Evidently, Patel envisaged the centre’s say on states’ officers as a source of national cohesion. This design seems further consolidated in light of another vital aspect of Indian Constitutional history. When the Government of India Act, 1935 introduced federalism to British India, it created an administrative office to singularly oversee and manage bureaucratic recruitments to the provinces. Termed as the ‘Establishment Officer’ and now within the DoPT, it is additionally tasked with handling the CSS.
Hence, Patel envisaged ‘centripetal federalism’: a counterintuitive concept wherein the centre has an overriding say, but in order to achieve effective decentralisation. The centre’s role in managing IAS officers of the states was to preserve and further federal cohesion. The limited preponderance it enjoys is only cosmetic and essentially bestows greater power on the states. But contrary to this, the amendments are aimed at creating an actual tilt towards the centre and at the states’ expense.
Quasi-federalism’s overlap with centripetal federalism
Ambedkar was distrustful of a liberal approach towards decentralisation in India. So while Patel argued for enhanced federalism, Ambedkar disagreed, and favoured a pseudo-unitary system of governance. The eventual Constitutional inclination towards the centre across different parameters has come to be identified – by the decisions in State of Karnataka, Shamsher Singh, Kuldip Nayar and Bhim Singh – as quasi-federalism.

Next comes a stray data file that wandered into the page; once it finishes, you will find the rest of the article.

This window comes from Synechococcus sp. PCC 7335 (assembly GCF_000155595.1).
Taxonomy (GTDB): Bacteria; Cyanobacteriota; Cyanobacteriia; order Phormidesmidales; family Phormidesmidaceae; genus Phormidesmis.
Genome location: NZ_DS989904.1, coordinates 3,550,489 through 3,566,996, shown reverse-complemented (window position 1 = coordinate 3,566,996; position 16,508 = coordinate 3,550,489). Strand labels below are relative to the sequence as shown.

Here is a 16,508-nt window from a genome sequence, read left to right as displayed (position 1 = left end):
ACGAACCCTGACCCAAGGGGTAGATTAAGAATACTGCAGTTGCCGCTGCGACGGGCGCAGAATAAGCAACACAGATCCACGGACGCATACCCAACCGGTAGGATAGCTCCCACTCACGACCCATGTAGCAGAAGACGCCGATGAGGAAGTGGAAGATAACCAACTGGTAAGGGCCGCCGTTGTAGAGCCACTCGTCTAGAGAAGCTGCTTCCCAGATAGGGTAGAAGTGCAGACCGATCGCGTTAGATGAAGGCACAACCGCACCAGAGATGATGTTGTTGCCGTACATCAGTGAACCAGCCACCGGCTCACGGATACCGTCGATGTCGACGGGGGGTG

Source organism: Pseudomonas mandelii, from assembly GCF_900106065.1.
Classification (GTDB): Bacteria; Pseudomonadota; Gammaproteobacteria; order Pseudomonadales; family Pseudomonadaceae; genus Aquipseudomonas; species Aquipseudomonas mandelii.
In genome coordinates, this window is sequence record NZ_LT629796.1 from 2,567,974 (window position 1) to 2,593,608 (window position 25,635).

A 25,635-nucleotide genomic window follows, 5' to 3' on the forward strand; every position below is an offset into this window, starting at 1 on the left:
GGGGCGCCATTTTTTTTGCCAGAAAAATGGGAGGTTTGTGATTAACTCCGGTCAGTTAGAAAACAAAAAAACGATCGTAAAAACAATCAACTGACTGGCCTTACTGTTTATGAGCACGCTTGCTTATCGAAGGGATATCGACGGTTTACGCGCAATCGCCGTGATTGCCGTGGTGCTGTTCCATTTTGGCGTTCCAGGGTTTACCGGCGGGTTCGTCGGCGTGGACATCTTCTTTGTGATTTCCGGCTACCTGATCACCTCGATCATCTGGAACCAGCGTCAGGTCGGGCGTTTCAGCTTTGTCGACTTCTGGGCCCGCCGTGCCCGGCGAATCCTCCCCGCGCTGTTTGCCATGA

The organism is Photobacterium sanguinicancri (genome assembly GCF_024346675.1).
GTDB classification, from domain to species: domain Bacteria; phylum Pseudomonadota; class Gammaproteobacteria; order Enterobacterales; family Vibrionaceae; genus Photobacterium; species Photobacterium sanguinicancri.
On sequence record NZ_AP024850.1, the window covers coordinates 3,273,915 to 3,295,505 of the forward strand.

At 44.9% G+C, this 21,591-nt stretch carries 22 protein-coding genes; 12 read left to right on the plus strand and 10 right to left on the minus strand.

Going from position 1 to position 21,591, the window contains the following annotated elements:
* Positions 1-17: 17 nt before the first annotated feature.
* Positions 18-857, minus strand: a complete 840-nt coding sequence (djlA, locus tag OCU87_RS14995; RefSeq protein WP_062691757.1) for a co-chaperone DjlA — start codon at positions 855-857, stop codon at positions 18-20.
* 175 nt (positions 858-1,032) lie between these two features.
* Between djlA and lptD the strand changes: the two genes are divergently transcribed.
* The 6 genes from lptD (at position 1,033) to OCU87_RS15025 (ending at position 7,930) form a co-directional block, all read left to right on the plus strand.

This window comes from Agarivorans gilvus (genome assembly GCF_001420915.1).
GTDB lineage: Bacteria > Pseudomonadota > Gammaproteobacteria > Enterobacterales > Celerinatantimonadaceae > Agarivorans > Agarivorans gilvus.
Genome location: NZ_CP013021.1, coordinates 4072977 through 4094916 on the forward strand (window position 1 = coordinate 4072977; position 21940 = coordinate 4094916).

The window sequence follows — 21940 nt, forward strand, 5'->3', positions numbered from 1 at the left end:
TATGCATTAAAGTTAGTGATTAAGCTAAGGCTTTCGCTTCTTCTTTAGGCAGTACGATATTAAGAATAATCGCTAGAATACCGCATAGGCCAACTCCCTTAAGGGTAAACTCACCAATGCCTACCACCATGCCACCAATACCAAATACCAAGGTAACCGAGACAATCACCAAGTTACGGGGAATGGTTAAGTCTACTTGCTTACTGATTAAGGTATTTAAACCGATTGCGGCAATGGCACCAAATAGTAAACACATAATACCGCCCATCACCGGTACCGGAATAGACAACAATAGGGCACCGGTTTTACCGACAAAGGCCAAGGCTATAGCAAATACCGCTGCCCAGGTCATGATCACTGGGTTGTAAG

It stands on a different footing than centripetal federalism, in the following manner. The latter weaves vertical federal units into one single thread of cohesion, whilst retaining the vital powers of the states. It brings in an effective central discretion to the fore, while still prioritising state-interests in the federal-vertical. On the other hand, the quasi-federal model is best understood as a bundle of different federal arrangements. It encompasses federal collaboration, unit-exclusive functioning, and permissible circumstances for the centre’s domination.
According to Ambedkar, this dominance denoted ‘circumscribing’ the states’ power in legislative and executive concerns. In elaboration, he asserted that the overriding power of the centre was to be kept strong in intensity, yet minimal in occurrence. Accordingly, the centre was conferred with legislative preponderance only in disagreements pertaining to concurrent and residuary subjects. However, as espoused in V. Hariharan and consolidated in GNCTD, it is the states which have executive preponderance in concurrent subjects, except where Constitutional or parliamentary law specify exceptions.
It is at this point where flanks of both the models of federalism confluence. Centripetal provisions on civil services are cocooned by Ambedkar’s exemptions from central dominance for a cumulative impact.